The airport in Kabul is cluttered with US military vehicles, indicating that American equipment has fallen into Taliban hands.
JOURNALISTS WHO HAVE ENTERED KABUL AIRPORT SINCE THE US WITHDRAWAL ON AUGUST 31 HAVE REMARKED ON THE LARGE STOCKPOLES OF AMERICAN EQUIPMENT LEFT BEHIND, INCLUDING MILITARY VEHICLES, ROBOTICS, AND OTHER ARMS OF WAR.
Following the US exit from Afghanistan, France 24 journalist Cyril Payen was one of the few foreign journalists authorized to record around Kabul Airport. Mr Payen captured footage of the runways, which were cluttered with helicopters and other military equipment as America depleted supplies in order to secure a quick exit from Afghanistan. It comes as footage and photographs show Taliban fighters wearing US armour and weapons, despite US soldiers leaving billions of dollars worth of equipment behind.
The US provided Afghan security forces with ammunition and combat vehicles as part of its military mission in Afghanistan, and taught soldiers on how to utilize them.
According to US government reports, more than 64,000 machine guns, 358,530 rifles, and 22,174 Humvees were delivered to Afghan security forces between 2003 and 2016.
However, as the Taliban began retaking parts of the country, they took control of a considerable amount of the equipment.
The Taliban invaded abandoned military sites and were able to seize weaponry.
Mr Payen spoke to France 24 on the situation at Kabul Airport, pointing to a fleet of helicopters that had been captured by the Taliban.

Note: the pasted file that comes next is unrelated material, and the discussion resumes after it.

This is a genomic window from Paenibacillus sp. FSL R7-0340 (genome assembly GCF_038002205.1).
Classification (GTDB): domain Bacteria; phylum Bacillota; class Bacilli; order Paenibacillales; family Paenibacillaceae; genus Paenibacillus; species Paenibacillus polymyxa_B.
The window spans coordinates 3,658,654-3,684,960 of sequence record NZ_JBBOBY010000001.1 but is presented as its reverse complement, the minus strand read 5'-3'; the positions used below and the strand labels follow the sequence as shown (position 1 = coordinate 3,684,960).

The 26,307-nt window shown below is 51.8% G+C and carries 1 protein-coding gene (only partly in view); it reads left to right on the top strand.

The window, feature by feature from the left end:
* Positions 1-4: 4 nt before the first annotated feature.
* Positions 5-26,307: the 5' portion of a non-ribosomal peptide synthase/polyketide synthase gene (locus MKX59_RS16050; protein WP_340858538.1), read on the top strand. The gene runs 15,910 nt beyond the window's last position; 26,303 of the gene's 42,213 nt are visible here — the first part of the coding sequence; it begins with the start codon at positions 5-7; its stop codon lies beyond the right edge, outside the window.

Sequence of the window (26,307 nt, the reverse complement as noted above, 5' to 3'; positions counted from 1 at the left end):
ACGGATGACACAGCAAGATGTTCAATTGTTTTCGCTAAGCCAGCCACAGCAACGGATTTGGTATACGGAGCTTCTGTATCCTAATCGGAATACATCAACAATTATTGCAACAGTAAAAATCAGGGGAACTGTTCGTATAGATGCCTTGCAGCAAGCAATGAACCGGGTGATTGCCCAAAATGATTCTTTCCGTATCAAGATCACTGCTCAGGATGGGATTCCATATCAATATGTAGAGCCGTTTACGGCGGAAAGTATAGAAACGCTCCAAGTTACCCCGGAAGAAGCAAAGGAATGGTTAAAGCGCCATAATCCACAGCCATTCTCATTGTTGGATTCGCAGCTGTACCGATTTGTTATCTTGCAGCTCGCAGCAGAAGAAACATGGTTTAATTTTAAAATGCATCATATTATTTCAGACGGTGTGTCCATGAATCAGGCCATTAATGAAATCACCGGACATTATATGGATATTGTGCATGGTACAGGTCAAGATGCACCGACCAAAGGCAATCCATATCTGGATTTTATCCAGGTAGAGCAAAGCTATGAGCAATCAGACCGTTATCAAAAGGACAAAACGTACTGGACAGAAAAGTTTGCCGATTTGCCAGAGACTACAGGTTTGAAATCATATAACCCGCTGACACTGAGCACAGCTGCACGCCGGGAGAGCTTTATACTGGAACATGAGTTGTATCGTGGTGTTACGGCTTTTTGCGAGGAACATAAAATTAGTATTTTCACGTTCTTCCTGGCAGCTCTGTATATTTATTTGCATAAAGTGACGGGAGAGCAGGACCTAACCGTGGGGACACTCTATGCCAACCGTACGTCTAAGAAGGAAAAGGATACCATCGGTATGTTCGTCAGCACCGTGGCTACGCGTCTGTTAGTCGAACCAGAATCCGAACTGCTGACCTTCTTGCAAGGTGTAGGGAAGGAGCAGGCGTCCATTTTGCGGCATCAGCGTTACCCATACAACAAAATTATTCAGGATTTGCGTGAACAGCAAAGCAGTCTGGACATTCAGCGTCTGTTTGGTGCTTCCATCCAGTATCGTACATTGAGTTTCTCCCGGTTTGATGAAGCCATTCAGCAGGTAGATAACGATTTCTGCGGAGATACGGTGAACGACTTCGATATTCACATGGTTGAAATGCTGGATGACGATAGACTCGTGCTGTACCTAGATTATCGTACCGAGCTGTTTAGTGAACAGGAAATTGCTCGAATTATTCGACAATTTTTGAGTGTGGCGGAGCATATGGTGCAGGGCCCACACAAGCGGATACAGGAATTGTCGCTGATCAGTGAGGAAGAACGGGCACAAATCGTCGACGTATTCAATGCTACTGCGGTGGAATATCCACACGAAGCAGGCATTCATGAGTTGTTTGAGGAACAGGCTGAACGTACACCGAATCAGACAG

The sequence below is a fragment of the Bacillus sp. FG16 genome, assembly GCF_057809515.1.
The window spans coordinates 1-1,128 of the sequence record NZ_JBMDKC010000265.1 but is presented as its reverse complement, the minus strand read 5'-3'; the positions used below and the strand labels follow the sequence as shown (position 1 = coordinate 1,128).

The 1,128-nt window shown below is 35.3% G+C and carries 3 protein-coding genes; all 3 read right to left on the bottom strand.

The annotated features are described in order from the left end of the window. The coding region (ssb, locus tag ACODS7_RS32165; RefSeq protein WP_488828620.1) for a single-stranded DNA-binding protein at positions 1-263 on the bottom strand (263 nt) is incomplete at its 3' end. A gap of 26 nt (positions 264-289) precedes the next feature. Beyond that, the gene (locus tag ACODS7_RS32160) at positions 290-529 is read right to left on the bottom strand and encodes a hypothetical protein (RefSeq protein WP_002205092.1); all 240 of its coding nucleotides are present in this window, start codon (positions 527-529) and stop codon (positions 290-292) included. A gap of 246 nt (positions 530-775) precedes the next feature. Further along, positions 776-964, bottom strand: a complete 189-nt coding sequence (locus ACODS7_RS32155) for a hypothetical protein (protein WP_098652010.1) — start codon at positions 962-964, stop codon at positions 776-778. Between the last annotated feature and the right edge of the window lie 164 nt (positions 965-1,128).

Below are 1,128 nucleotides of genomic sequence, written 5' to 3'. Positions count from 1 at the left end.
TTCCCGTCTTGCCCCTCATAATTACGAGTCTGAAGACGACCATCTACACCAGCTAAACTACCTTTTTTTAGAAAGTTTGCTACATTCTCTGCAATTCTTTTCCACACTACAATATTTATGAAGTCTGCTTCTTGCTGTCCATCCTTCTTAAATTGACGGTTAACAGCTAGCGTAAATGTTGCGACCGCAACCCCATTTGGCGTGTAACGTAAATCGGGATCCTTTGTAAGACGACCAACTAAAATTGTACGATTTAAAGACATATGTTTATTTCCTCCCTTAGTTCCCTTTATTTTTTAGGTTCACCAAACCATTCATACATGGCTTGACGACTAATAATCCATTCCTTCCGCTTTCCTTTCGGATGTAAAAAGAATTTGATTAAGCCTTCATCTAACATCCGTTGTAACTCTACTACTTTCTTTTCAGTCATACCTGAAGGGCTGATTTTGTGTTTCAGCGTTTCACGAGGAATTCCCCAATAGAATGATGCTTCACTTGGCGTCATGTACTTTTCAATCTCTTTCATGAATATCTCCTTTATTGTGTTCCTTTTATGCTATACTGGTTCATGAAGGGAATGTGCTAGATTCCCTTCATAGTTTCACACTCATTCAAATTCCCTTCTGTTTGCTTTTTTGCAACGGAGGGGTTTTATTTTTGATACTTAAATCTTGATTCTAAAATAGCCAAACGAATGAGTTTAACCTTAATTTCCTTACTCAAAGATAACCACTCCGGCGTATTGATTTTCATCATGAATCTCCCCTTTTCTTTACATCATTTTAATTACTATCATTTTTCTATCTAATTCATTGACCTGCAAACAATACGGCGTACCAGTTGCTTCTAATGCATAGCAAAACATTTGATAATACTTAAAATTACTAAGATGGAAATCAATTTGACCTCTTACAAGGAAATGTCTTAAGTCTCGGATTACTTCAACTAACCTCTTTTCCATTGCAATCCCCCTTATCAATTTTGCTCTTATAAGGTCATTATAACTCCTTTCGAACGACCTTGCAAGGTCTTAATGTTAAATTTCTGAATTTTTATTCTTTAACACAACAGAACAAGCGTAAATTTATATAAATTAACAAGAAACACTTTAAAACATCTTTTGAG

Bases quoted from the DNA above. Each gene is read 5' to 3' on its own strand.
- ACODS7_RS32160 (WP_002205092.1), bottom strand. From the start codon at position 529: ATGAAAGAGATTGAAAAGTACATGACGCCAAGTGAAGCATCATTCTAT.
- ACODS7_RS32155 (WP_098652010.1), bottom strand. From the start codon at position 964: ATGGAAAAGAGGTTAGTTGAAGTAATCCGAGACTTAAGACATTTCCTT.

“[Kabul Airport] is completely deserted by everybody save few dogs and Taliban security,” he stated.
“It’s incredible that American forces were able to leave the nation just a few hours ago.
“They’ve left hundreds of vehicles, including these choppers, which we can see from where I’m standing.”
The Taliban had gone in and were “checking” to see what was going on in the region, according to Mr Payen.
While significant equipment was left behind, US forces claim it was “demilitarized,” meaning it was destroyed or rendered useless.
70 Mine Resistant Ambush Protected vehicles, 27 Humvees, 73 planes, and a counter rocket system were among the weaponry left behind in Kabul, according to Marine Gen Kenneth McKenzie, chief of US Central Command.
During a Pentagon conference earlier this week, Gen McKenzie claimed the planes will “never fly again,” adding, “They’ll.” Brinkwire Summary News